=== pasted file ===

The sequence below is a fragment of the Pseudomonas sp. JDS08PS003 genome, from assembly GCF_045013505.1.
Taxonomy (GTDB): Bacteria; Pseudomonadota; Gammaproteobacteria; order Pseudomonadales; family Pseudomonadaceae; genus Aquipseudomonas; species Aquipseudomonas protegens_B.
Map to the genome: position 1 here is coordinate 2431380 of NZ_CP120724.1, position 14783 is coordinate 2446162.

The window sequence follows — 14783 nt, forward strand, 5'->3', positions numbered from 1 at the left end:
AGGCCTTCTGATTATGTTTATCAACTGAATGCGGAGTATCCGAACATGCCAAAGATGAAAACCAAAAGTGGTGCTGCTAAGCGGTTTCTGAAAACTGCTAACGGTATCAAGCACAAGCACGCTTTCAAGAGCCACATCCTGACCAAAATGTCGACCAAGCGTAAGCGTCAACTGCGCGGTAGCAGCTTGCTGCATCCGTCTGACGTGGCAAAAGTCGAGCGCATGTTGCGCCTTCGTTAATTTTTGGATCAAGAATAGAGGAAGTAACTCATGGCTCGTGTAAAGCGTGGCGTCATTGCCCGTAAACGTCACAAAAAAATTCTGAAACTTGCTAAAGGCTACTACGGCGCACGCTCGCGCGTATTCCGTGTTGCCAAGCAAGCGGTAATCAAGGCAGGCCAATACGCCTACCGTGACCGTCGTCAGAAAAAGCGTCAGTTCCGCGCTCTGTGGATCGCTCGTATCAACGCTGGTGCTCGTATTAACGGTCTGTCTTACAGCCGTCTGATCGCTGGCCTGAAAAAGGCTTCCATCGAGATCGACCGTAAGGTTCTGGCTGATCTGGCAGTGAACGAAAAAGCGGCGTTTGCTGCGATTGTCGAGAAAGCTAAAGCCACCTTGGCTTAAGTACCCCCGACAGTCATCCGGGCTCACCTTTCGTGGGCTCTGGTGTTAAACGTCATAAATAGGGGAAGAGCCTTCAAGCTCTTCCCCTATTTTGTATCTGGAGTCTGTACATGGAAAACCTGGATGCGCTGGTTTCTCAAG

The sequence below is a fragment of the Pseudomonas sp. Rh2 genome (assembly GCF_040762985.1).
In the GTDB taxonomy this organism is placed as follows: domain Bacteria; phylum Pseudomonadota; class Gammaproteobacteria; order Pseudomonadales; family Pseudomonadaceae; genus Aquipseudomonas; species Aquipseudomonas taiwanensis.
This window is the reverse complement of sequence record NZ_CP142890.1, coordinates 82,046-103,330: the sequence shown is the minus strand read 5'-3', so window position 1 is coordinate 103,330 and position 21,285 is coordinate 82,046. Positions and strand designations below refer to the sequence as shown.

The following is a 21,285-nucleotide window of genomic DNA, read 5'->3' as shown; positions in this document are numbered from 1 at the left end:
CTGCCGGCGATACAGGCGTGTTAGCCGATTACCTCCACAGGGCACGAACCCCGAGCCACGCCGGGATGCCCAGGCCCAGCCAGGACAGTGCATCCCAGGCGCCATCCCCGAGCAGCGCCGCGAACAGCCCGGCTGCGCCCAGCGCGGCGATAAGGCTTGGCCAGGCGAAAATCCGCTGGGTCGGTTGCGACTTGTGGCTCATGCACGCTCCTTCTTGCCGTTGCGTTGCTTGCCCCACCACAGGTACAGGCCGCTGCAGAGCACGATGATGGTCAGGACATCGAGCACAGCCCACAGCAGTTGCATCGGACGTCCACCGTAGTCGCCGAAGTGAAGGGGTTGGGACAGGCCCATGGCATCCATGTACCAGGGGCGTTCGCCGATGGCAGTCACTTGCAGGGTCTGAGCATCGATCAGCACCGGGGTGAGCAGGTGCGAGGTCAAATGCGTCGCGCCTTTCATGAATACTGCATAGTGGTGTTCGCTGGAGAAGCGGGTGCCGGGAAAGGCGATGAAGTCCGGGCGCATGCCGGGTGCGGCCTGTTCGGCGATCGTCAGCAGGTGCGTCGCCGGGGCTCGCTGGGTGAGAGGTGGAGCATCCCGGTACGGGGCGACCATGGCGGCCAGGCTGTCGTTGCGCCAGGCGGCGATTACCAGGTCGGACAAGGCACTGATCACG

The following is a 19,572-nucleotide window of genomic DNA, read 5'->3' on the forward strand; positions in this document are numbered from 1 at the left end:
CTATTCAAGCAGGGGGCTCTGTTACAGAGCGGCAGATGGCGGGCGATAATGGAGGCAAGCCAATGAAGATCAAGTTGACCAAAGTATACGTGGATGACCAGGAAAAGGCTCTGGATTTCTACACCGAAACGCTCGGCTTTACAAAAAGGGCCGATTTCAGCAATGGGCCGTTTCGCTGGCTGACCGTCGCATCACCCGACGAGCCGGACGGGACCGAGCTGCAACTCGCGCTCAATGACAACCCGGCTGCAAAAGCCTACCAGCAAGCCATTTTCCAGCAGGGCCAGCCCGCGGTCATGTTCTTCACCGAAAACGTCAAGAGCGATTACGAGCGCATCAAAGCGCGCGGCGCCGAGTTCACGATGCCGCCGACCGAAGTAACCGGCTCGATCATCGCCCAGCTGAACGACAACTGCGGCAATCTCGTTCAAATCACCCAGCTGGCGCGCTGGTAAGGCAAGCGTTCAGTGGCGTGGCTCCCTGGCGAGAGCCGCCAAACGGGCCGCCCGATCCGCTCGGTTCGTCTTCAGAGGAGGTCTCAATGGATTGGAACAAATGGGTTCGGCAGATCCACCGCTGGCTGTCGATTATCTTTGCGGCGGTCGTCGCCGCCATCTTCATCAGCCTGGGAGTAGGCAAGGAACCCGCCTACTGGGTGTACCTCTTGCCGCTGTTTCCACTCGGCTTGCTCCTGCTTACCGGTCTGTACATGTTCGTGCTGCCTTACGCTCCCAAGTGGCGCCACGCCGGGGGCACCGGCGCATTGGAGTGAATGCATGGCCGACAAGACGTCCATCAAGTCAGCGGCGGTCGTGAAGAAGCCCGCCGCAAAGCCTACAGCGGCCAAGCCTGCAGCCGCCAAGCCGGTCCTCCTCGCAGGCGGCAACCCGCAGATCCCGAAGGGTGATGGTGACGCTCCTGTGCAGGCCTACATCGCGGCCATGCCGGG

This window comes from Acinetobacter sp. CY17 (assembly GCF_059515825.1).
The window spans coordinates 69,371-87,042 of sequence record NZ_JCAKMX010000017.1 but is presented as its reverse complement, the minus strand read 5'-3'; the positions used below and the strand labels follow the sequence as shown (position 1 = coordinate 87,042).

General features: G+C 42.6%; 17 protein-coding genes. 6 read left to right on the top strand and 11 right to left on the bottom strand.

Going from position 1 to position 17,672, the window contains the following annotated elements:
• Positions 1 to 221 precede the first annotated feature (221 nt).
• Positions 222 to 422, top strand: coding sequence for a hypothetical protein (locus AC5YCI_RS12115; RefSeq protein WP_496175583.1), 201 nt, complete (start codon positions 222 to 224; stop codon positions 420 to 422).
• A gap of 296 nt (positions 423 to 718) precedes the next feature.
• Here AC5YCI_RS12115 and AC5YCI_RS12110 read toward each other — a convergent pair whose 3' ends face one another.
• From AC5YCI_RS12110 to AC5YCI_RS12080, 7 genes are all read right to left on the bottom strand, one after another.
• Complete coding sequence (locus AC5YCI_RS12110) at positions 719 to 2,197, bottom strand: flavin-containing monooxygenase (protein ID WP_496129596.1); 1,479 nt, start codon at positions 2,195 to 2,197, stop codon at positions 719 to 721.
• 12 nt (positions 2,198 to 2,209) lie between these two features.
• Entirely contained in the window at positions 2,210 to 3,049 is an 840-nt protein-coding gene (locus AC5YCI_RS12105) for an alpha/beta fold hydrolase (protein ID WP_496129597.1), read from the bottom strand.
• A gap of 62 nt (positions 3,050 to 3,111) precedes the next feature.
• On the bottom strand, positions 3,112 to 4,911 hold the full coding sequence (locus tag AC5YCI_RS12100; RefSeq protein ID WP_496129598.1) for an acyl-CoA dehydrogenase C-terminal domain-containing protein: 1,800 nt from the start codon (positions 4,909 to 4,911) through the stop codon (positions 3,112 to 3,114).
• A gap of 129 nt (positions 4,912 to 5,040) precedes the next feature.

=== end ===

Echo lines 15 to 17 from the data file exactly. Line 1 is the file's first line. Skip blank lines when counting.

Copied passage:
General features: G+C 42.6%; 17 protein-coding genes. 6 read left to right on the top strand and 11 right to left on the bottom strand.

Going from position 1 to position 17,672, the window contains the following annotated elements:
• Positions 1 to 221 precede the first annotated feature (221 nt).